Bullfrog County, Nevada
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Bullfrog County was a short-lived county in the U.S. state of Nevada, created by the Nevada Legislature in 1987. It consisted of an uninhabited 144-square-mile (370 km2) area around Yucca Mountain, completely enclosed by southern Nye County, the county from which it was created. Its county seat was located in Carson City, the state capital—270 miles north. Its creation was ruled in violation of the state constitution in 1989. In compliance with the ruling, the legislature dissolved Bullfrog County and retroceded its territory to Nye County.1
The county's establishment was a response to plans by the United States federal government to create a disposal site for radioactive waste in Yucca Mountain. The government agreed to provide payment-equal-to taxes (PETT) funding to Nye County during the characterization and construction of the Yucca Mountain repository. This money was intended to go straight to Nye County, bypassing the state government. In response, Nevada Assemblyman Paul May drafted a law declaring the unpopulated area around the proposed nuclear waste site to be a new county, Bullfrog County. Because this new county had no population, any federal payments for placing the nuclear waste site there would go directly to the state treasury. Furthermore, property tax rates in the county were set at 20 percent, or $5 on every $100 valued, the highest allowable by the state constitution. This tax burden (potentially up to $25 million) was meant to discourage the waste site's creation by making it prohibitively expensive to use the land for a radioactive waste dump. However, it also guaranteed that the waste site would at least be profitable for the state government if it were ever built. The bill was passed at 3:45 am on June 18, 1987—near the end of the year's legislative session—and signed into law by Governor Richard Bryan.2 The bill stipulated that if the repository was not built in the county, it would be dissolved and reincorporated into Nye County.1
Bullfrog County was the only county in Nevada whose county commissioners and sheriff were not elected. Instead, the law creating the county stipulated that those officials were to be appointed by the governor. It was not assigned to any of the state's nine district courts, and as such had no district attorney or judiciary.2
To date, Bullfrog County is the only county with a population of 0 known to have existed in the United States, and except for Shannon and Todd counties in South Dakota, the only organized county whose county seat was not contained within its boundaries. It contained no paved roads, buildings or infrastructure of any kind.3 The easiest ground access to the county was by way of a dirt road off U.S. Route 95.1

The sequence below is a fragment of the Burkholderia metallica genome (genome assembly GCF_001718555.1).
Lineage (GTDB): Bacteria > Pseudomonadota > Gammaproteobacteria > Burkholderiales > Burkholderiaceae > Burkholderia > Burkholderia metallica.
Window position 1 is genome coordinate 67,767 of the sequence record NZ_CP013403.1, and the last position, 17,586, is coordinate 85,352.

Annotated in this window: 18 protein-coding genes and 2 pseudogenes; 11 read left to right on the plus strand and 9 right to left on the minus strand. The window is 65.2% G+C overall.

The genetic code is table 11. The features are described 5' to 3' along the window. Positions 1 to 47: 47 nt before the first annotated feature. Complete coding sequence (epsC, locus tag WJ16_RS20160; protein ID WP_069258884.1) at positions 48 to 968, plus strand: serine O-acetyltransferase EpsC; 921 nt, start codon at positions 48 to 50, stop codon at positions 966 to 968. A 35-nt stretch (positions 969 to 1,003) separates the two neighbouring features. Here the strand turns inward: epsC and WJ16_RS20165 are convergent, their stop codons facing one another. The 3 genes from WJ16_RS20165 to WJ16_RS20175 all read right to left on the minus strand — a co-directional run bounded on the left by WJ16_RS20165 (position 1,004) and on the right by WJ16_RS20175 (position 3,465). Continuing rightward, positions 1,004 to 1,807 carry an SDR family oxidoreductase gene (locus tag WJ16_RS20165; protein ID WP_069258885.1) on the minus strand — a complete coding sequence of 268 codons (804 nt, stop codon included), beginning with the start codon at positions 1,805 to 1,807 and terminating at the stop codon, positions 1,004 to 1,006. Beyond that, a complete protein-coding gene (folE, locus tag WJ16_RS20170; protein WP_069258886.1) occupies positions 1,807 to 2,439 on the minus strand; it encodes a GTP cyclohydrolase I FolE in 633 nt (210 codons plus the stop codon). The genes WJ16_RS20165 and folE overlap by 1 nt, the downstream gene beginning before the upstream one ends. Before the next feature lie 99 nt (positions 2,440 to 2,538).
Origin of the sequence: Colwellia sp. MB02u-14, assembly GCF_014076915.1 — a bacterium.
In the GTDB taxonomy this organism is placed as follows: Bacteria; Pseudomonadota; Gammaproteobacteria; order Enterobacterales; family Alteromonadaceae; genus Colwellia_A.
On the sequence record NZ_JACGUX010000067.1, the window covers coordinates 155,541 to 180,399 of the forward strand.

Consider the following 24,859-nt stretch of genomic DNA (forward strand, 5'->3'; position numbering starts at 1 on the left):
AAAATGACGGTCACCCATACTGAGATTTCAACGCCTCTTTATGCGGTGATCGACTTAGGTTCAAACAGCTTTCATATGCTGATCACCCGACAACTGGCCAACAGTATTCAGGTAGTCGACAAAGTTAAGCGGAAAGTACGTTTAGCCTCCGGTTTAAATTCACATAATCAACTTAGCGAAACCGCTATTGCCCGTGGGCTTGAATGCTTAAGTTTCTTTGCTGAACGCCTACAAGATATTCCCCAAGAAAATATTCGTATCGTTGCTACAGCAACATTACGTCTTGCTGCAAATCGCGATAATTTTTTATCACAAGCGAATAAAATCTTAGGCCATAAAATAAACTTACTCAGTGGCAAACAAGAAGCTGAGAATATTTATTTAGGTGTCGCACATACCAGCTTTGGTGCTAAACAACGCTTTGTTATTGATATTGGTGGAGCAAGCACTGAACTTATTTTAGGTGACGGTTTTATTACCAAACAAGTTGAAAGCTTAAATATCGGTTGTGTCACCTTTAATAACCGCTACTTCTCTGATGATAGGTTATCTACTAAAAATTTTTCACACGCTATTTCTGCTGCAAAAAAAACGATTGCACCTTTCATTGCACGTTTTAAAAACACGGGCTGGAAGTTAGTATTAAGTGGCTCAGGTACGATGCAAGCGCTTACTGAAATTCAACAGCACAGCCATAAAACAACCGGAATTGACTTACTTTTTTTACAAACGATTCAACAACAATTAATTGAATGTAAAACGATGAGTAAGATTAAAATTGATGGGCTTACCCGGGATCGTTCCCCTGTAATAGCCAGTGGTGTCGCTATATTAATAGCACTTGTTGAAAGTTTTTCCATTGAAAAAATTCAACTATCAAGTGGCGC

More than three-fourths of the county's land was closed to the public. Half of it was taken up by the Nevada Test Site, and a quarter by the Nellis Air Force Range. The remaining fourth was owned by the Bureau of Land Management, but almost no one visited there.2
The existence of Bullfrog County had the potential to create serious legal problems for the state of Nevada. The Nevada Constitution requires all criminal trials to take place in the county where the crime occurred, and before a jury of residents of that county. However, since it was not assigned to a judicial district, it had no judiciary or prosecutors. Additionally, if a felony or serious misdemeanor was committed in Bullfrog County, it would have been theoretically impossible to empanel a jury.2 For these and other reasons, Nye County sued, claiming the law was unconstitutional. In late October 1987, Nevada Attorney General Brian McKay announced that the state would not defend the law in court, since in his view it was likely unconstitutional.4
On February 11, 1988; retired Nevada Supreme Court justice David Zenoff conducted a special hearing and found Bullfrog County's creation to be unconstitutional. Zenoff found that since Bullfrog County had no residents, it did not have a representative government. He also ruled the provision of the law giving Bryan the power to appoint the commissioners and sheriff ran counter to the democratic process. In compliance, the state legislature abolished Bullfrog County in 1989, and the territory was retroceded to Nye County.5
- Hillinger, Charles (September 2, 1987). "Bullfrog, Nevada: Empty County to Croak Unless It Goes to Waste". Los Angeles Times.
- Knudson, Thomas J. (August 30, 1987). "Bullfrog County, Nev., (Pop. 0) Fights Growth". The New York Times.
- "RE: Swiss experts back deep storage for nuclear waste". Archived from the original on October 25, 2006. Retrieved August 16, 2010.
- "Nevada Governor Gives Up on Bullfrog County". Los Angeles Times. Associated Press. November 1, 1987. Retrieved November 10, 2012.
- Bullfrog County: A Nevada Response to Federal Nuclear-Waste Disposal Policy